November 18, 2015, by Alex Mullen

Chorus girls – and boys

Lynn Fotheringham tells us about the creative challenges and opportunities of the Chorus.

In the Horrible Histories Groovy Greeks[1] theatre-show, a family of supposedly late-arriving theatre-goers are sucked into the action to learn about ancient Greek culture. They are informed that the Greeks had democracy, the Olympics and theatre: that the actors (all male) wore masks, violent action took place off-stage, and the Chorus were unlikely to break into ‘One Singular Sensation’,[2] but were “people who said the same thing all together”.

In ancient drama, the choral odes would have been danced and sung, but musicals like A Chorus Line[3] evoke the wrong kind of singing and dancing for Greek tragedy. The associations of the word ‘Chorus’ are one of the things that make tragedy challenging for a contemporary theatre company. As I went to one production after another of Greek tragedy in London over the last year or so, it began to feel as if the directors must have plotted together to present as many different approaches to the Chorus as possible.

The Old Vic’s Electra[4] and the Globe’s Oresteia[5] treated them as actors, dividing the lines of the odes among them with the odd bit of unison thrown in as a reminder of their collective identity. The Old Vic pared the Chorus down to three; the Globe broke with tradition by using men and women in the same Chorus. The Barbican’s Antigone[6] used the actors (male and female) as Chorus: the five actors other than Creon and Antigone emerged from the Chorus to play the other roles. The ancient sharing of all the roles among just three actors was also echoed when Antigone came back as the Messenger, announcing her own death.

The Almeida’s Bakkhai,[7] which stuck to the three-actor rule, also got close to ancient practice by having music specially composed for the new translation. It was no surprise to read in the programme that this Chorus included opera-singers as well as actors. There was disappointingly little wild dancing, though. In the National Theatre’s Medea[8] (see also here[9]) the Chorus included dancers, although this wasn’t immediately apparent. The first signs of dance looked like accidental twitches, gradually developing into a kind of choreographed thrashing, but much better than that description makes it sound: not ‘pretty’ dancing¾certainly not A Chorus Line¾but a powerful use of movement to reflect increasing tension, and perhaps Medea’s disintegrating sanity.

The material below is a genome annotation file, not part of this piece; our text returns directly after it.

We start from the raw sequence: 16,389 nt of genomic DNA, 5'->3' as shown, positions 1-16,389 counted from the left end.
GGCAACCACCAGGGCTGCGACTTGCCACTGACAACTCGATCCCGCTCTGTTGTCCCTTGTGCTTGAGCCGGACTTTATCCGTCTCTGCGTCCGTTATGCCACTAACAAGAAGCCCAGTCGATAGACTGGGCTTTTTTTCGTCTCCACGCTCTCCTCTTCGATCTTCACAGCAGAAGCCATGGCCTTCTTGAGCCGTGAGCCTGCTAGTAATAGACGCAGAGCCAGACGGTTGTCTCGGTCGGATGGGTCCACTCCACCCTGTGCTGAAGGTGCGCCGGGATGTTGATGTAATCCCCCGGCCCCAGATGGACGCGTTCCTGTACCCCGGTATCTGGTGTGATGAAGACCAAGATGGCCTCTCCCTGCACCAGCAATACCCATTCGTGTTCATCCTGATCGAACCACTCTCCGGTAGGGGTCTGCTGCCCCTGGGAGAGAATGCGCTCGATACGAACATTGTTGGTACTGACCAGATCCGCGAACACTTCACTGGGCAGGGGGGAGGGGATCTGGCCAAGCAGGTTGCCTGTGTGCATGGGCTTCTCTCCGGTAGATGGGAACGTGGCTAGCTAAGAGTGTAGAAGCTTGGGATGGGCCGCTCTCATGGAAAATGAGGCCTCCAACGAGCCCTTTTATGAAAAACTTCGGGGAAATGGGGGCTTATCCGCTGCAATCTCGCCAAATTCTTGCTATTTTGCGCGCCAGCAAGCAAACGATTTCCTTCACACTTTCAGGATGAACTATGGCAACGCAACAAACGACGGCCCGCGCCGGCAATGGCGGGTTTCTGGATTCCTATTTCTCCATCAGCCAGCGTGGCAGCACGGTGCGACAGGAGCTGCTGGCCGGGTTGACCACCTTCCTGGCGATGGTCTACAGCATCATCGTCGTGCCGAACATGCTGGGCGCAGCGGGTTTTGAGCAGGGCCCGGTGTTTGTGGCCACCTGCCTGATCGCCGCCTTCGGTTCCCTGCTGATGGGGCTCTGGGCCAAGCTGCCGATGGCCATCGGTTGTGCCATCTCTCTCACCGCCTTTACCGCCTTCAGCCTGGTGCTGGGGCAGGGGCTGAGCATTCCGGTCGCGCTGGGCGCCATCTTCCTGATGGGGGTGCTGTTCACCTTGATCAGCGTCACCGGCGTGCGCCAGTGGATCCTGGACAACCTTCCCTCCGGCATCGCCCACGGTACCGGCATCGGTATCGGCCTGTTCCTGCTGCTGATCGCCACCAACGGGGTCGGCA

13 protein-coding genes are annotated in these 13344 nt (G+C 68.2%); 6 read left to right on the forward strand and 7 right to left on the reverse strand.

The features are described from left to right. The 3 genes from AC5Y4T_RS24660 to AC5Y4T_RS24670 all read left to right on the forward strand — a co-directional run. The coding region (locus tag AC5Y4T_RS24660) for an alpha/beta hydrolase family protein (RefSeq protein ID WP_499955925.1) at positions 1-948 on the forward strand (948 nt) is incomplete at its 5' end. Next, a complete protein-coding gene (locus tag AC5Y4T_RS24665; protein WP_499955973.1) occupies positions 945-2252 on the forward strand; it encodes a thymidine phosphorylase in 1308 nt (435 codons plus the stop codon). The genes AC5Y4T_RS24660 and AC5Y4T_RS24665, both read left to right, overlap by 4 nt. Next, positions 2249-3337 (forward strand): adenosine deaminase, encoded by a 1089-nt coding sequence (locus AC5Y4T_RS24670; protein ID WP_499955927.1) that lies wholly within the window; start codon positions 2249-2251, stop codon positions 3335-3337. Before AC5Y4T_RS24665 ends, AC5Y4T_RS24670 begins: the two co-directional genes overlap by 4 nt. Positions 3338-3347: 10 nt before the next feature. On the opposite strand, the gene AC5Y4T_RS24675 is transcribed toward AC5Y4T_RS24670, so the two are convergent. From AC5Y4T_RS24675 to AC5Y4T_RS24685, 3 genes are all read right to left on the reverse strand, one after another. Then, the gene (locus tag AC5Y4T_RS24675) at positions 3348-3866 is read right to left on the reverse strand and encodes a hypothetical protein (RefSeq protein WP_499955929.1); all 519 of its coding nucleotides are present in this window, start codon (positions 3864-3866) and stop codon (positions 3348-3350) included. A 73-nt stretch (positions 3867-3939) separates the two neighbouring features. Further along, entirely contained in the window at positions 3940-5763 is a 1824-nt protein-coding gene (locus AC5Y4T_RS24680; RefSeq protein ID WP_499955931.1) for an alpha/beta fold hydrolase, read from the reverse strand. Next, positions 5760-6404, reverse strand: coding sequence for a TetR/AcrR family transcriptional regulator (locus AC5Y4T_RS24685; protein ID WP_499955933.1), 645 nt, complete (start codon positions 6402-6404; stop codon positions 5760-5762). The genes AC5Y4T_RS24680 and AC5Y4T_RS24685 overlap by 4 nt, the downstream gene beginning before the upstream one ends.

The most radical approach is to get rid of the Chorus altogether, at least as a group-entity, as in the Almeida’s Oresteia[10], although the play’s device of having an apparent psychiatrist-figure and adult Orestes looking back on past events has been compared to the Choral function of commenting on the action. The same theatre’s Medea,[11] also radically adapted to a modern setting, did use a Chorus, though their words had little to do with the original text. Their costumes partly echoed Greek robes, but they clearly represented modern gossiping neighbours. Rather than reciting in unison, they spoke at random and in non-sequiturs, creating a buzz of noise representing the thoughts of ordinary people in distinction to Medea’s extreme reactions. It was a fascinating approach which I’d love to see used again. From what I’ve read, Manchester Home Theatre’s Oresteia[12] had a vast Chorus made up of members of the community, which also echoes ancient practice in another way. It has been wonderful to see so many creative responses to the challenge of the ancient Chorus.

Image: Storage jar with a chorus of stilt-walkers, Getty Villa, (c) Remi Mathis, licensed via Wikimedia Commons

Posted in CADREClassical receptionClassics and popular cultureGreek cultureGreek dramaGreek literature